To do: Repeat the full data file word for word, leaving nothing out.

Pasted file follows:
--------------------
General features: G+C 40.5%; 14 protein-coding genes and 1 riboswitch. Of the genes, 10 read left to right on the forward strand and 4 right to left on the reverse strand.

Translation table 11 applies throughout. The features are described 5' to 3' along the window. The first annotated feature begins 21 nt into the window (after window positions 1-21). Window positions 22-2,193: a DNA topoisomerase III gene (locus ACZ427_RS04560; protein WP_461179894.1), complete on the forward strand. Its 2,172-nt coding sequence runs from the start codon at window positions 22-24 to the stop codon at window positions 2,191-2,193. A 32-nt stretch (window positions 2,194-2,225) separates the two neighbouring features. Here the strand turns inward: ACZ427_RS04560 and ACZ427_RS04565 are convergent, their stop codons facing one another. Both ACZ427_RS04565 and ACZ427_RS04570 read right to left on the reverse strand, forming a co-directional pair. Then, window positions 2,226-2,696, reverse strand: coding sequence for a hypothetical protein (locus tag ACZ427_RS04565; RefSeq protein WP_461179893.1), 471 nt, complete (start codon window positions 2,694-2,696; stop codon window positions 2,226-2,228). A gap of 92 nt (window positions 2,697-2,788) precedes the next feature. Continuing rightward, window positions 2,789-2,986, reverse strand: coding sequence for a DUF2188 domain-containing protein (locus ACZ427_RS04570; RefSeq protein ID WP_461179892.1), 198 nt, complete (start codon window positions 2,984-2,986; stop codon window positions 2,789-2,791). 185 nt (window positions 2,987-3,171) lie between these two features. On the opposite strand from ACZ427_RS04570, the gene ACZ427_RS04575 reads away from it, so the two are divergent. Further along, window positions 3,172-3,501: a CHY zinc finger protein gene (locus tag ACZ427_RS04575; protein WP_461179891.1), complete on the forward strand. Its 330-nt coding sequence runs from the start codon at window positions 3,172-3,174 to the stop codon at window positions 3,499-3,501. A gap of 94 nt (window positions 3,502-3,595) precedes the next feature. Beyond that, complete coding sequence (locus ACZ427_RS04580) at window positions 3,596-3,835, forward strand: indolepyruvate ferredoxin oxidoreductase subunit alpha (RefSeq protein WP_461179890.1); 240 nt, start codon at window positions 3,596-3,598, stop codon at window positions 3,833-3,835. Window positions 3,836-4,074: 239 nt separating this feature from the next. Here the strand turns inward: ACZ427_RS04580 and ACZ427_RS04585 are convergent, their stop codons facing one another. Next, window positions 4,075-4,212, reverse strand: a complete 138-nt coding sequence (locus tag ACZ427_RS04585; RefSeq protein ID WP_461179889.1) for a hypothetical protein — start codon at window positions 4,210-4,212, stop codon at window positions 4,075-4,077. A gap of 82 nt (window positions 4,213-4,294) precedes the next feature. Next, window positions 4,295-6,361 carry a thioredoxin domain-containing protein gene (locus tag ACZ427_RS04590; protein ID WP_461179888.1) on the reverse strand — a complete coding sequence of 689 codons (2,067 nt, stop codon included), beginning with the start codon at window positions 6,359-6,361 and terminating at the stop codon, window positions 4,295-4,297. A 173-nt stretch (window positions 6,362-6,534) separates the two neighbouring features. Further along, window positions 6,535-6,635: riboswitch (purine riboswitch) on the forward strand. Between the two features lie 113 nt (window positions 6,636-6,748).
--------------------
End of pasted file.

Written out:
General features: G+C 40.5%; 14 protein-coding genes and 1 riboswitch. Of the genes, 10 read left to right on the forward strand and 4 right to left on the reverse strand.

Translation table 11 applies throughout. The features are described 5' to 3' along the window. The first annotated feature begins 21 nt into the window (after window positions 1-21). Window positions 22-2,193: a DNA topoisomerase III gene (locus ACZ427_RS04560; protein WP_461179894.1), complete on the forward strand. Its 2,172-nt coding sequence runs from the start codon at window positions 22-24 to the stop codon at window positions 2,191-2,193. A 32-nt stretch (window positions 2,194-2,225) separates the two neighbouring features. Here the strand turns inward: ACZ427_RS04560 and ACZ427_RS04565 are convergent, their stop codons facing one another. Both ACZ427_RS04565 and ACZ427_RS04570 read right to left on the reverse strand, forming a co-directional pair. Then, window positions 2,226-2,696, reverse strand: coding sequence for a hypothetical protein (locus tag ACZ427_RS04565; RefSeq protein WP_461179893.1), 471 nt, complete (start codon window positions 2,694-2,696; stop codon window positions 2,226-2,228). A gap of 92 nt (window positions 2,697-2,788) precedes the next feature. Continuing rightward, window positions 2,789-2,986, reverse strand: coding sequence for a DUF2188 domain-containing protein (locus ACZ427_RS04570; RefSeq protein ID WP_461179892.1), 198 nt, complete (start codon window positions 2,984-2,986; stop codon window positions 2,789-2,791). 185 nt (window positions 2,987-3,171) lie between these two features. On the opposite strand from ACZ427_RS04570, the gene ACZ427_RS04575 reads away from it, so the two are divergent. Further along, window positions 3,172-3,501: a CHY zinc finger protein gene (locus tag ACZ427_RS04575; protein WP_461179891.1), complete on the forward strand. Its 330-nt coding sequence runs from the start codon at window positions 3,172-3,174 to the stop codon at window positions 3,499-3,501. A gap of 94 nt (window positions 3,502-3,595) precedes the next feature. Beyond that, complete coding sequence (locus ACZ427_RS04580) at window positions 3,596-3,835, forward strand: indolepyruvate ferredoxin oxidoreductase subunit alpha (RefSeq protein WP_461179890.1); 240 nt, start codon at window positions 3,596-3,598, stop codon at window positions 3,833-3,835. Window positions 3,836-4,074: 239 nt separating this feature from the next. Here the strand turns inward: ACZ427_RS04580 and ACZ427_RS04585 are convergent, their stop codons facing one another. Next, window positions 4,075-4,212, reverse strand: a complete 138-nt coding sequence (locus tag ACZ427_RS04585; RefSeq protein ID WP_461179889.1) for a hypothetical protein — start codon at window positions 4,210-4,212, stop codon at window positions 4,075-4,077. A gap of 82 nt (window positions 4,213-4,294) precedes the next feature. Next, window positions 4,295-6,361 carry a thioredoxin domain-containing protein gene (locus tag ACZ427_RS04590; protein ID WP_461179888.1) on the reverse strand — a complete coding sequence of 689 codons (2,067 nt, stop codon included), beginning with the start codon at window positions 6,359-6,361 and terminating at the stop codon, window positions 4,295-4,297. A 173-nt stretch (window positions 6,362-6,534) separates the two neighbouring features. Further along, window positions 6,535-6,635: riboswitch (purine riboswitch) on the forward strand. Between the two features lie 113 nt (window positions 6,636-6,748).